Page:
John Ottey, a lecturer in the Department of English, died unexpectedly on Monday, Sept. 14. He was 53. He leaves behind his wife, Amber Ottey, two young children, Vivien and Callum, and many friends and colleagues.
Ottey grew up in Lake Tahoe, California, and graduated from the University of California Santa Barbara. He was one of the first students to graduate from Boise State’s creative writing MFA program and was on the staff of The Idaho Review, the university’s literary journal.
“The English Department has sadly lost a great colleague and instructor,” said Mac Test, a professor and chair of the English department. “John loved teaching at Boise State University, and the students loved him too. Students often refused to leave the waitlists for John’s classes (even if there were 25 other sections available) because they had heard he was ‘the best.'”
“The outpouring of sentiments from students, friends, and coworkers describe John as a kind, loving, and jovial person, with an “easygoing smile.” Test added.
Elizabeth Barnes, a lecturer in the English department, wrote that John had “a presence about him that made others feel comfortable and allowed them to be their honest selves.”
A former student, Lilly Crolius, remembered how “the thought of college writing made me nervous, but with his guidance and fun-loving personality, he showed me (and I’m sure others) that writing could be anything we’d want it to be.”
Another colleague and writer at Boise State, Heidi Naylor, recalled, “one time I became emotionally overcome at a public reading and broke down in tears while reading my own story, completely unable to continue. John came up to the podium, took my manuscript, and finished reading it for me. He was gallant, no-nonsense, kind, talented, funny, smart, and caring.”
“The English Department was lucky and honored to have such a dedicated teacher, joyful coworker, and the Boise community has lost an exemplary citizen,” said Test. “At a time when the world is experiencing so much upheaval, it is a particularly sharp loss to no longer have John Ottey’s positivity filling air.”
Mitch Wieland, director of the MFA Program in Creative Writing, worked closely with Ottey when Ottey was a student in the program.
“I had the good fortune to direct his thesis, a story of which was published in The Harvard Review. John was as kind and caring as they come. He was generous and giving with his time. When he was hired to teach at Boise State, both my wife and son took classes from him. They loved him as much as I did. We will all miss John very much,” said Wieland.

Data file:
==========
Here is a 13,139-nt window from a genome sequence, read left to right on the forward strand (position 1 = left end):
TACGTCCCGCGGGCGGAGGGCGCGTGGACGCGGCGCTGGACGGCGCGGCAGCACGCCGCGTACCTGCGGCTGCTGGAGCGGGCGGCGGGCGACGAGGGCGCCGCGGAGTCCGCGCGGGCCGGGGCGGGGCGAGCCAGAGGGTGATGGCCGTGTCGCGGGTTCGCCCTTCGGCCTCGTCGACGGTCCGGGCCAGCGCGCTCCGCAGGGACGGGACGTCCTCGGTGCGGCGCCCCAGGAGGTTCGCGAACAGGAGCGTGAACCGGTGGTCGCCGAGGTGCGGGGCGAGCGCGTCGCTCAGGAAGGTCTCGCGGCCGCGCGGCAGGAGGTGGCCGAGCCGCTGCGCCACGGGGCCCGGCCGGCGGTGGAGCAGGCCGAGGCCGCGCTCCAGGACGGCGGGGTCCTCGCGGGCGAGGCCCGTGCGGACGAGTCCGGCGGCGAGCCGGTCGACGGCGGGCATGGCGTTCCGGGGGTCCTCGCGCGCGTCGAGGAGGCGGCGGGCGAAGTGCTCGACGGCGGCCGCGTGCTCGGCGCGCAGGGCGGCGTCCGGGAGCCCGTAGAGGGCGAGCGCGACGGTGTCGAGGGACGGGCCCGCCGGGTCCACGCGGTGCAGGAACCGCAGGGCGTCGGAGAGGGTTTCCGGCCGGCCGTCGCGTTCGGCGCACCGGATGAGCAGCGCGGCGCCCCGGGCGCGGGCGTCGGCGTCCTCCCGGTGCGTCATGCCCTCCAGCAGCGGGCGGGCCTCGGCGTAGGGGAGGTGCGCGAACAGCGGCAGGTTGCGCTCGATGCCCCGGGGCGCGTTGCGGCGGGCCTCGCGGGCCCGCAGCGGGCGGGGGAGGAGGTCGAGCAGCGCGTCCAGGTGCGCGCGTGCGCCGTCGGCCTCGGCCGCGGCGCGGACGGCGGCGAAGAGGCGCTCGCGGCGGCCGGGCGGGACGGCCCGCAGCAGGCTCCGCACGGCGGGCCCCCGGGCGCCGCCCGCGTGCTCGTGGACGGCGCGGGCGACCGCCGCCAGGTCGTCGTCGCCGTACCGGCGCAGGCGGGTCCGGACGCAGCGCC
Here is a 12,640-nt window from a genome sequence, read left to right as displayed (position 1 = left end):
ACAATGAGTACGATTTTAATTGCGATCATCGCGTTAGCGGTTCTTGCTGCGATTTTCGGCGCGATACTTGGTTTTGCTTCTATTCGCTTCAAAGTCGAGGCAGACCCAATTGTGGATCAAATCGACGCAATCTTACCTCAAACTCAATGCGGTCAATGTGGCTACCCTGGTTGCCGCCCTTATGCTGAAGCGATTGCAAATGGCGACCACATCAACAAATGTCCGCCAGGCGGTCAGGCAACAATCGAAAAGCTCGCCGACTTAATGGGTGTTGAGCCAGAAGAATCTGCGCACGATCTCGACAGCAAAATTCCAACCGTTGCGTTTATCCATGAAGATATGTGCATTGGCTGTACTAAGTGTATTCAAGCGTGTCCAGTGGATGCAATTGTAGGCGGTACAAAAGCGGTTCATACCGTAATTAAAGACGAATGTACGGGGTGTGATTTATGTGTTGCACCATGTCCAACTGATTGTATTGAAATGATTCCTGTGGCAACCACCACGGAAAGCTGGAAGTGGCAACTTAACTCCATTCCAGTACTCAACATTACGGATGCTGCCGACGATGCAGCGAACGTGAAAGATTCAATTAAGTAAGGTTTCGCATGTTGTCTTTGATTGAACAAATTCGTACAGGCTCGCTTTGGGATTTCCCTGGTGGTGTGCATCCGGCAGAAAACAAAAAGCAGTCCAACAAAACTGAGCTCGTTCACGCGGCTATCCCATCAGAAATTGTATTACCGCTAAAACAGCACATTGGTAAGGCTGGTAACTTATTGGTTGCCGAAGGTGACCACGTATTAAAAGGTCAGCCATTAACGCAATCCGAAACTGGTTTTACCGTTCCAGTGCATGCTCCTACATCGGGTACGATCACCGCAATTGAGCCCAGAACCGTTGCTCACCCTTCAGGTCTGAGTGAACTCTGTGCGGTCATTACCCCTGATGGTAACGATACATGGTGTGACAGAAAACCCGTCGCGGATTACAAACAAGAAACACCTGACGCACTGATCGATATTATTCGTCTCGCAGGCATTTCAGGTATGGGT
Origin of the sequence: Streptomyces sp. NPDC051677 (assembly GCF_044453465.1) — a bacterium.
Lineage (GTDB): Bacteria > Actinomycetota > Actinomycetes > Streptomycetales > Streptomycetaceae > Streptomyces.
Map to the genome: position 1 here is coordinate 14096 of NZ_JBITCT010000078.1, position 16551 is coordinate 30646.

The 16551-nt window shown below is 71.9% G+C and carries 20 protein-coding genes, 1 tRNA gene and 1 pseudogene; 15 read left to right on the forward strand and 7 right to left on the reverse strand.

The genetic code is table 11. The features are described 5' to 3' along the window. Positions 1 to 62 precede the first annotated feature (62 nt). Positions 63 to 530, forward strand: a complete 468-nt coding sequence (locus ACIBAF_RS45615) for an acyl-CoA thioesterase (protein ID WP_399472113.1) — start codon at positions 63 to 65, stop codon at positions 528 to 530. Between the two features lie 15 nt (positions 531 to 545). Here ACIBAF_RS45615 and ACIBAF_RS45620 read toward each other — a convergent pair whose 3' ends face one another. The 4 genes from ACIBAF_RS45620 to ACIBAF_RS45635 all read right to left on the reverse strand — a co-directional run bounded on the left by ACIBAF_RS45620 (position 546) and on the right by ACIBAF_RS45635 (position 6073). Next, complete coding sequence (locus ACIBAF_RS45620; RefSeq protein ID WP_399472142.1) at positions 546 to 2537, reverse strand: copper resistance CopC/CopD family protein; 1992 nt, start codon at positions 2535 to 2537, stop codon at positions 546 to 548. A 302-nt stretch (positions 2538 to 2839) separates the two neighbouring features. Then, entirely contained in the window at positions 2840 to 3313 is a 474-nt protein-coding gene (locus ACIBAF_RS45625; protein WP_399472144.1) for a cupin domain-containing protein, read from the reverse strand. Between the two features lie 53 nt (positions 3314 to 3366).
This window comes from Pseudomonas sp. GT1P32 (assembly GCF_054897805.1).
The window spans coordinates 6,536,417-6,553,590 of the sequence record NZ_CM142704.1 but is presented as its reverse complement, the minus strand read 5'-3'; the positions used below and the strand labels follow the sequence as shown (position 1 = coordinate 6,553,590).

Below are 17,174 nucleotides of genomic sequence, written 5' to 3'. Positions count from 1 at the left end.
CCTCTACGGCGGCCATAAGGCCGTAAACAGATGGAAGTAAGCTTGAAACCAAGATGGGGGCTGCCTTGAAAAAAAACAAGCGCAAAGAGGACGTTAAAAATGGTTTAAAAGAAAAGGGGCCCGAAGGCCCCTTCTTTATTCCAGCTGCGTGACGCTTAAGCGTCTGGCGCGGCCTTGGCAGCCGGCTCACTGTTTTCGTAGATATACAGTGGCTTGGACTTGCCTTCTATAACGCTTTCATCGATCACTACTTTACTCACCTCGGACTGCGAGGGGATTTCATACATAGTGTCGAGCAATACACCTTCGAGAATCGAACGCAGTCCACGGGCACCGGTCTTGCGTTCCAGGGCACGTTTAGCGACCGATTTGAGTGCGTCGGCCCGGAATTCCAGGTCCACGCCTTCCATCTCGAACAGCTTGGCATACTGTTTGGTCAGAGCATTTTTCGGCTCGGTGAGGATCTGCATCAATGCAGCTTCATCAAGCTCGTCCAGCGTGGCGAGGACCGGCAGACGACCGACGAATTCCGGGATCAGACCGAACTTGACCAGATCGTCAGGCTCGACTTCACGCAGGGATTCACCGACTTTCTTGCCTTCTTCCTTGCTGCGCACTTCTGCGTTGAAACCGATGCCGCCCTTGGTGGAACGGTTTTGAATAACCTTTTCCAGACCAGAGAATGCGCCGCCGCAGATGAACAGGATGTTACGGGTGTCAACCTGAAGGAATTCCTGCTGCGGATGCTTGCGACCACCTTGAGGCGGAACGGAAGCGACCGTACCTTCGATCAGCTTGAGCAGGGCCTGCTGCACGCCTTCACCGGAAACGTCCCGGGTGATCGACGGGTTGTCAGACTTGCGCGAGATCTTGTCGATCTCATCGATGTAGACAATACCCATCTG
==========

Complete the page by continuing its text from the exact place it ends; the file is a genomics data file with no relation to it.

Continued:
Malia Collins, Idaho Writer in Residence and an assistant professor of English and creative writing at the College of Western Idaho, was Ottey’s friend and colleague. She shared comments:
“I knew John first as a writer – we were both fiction students getting our MFAs in the grad program at [Boise State]. He was a great writer and close reader and was never afraid to tell you your story was a mess, but generous with his craft comments on where you might start to revise. His feedback made it easier to crack the draft back open and get to work.
“I knew him a teacher when I shadowed him at the Cabin’s summer writing camp years ago. I remember sitting with him and his summer writing camp students at a picnic shelter at Julia Davis Park and he read them a Neruda poem – one of the odes – and had them write an ode to something they loved (I think he wrote an ode to cheese) and when they read their work, he delighted in their poems – and they adored him. From those kids at summer writing camp, to the students he taught at both CWI and Boise State, John’s students loved being in his class.”
Collins also noted Ottey’s “deeply kind” nature and his love for his family.
Kerri Webster, a visiting assistant professor in the Department of Theatre, Film and Creative Writing, described Ottey, a fellow member of the Boise State writing community, as a person who “always made the day brighter.”
“150 pages. That’s what I’ve been thinking of all day,” shared Webster in a Facebook post. “There were a few lean years when my office was across the hall from John’s, and we were both adjuncting at Boise State and the local community college. He’d teach six classes a semester; I’d teach five plus a Writers in the Schools residency. We’d commiserate across the hall… one day we calculated on a piece of printer paper: 150 students per semester times a minimum of 15 pages of writing from each student equals 2,250 pages commented on divided by 15 weeks equals an average of 150 pages to read and comment on each week.”
When Ottey became a lecturer with a better schedule and health insurance, “we toasted with lattes,” said Webster.
Friends have set up a gofundme account to benefit Ottey’s family.
Because of the pandemic, no service is planned at this time.
An excerpt from Ottey’s story, Alexa and the German, published in the Harvard Review 32 in 2019.
Here in our village under the shadow of the volcano Tungurahua, it’s always one thing or another. If the hot water runs in the morning, you can be sure the power will be out in the evening. Should you be lucky enough to rattle a few coins in your pocket on your way to the market, then you will undoubtedly arrive to find it closed. It is like this all over our country: bad plumbing, weak currency, political unrest, and so on. But we learn to live with these things. We have a saying: if you don’t like what’s on your plate, pass it along and then starve. It’s not much on poetry but truly some practical advice. We all have our fortunes, good ones and bad. Once you accept your fate, you get used to the taste of it. In fact, if you ask anyone from our town what they can rely on, they will point not to a chicken, a pig, or a man, but to the smoke of Tungurahua, and say, “Hope. For better or worse.”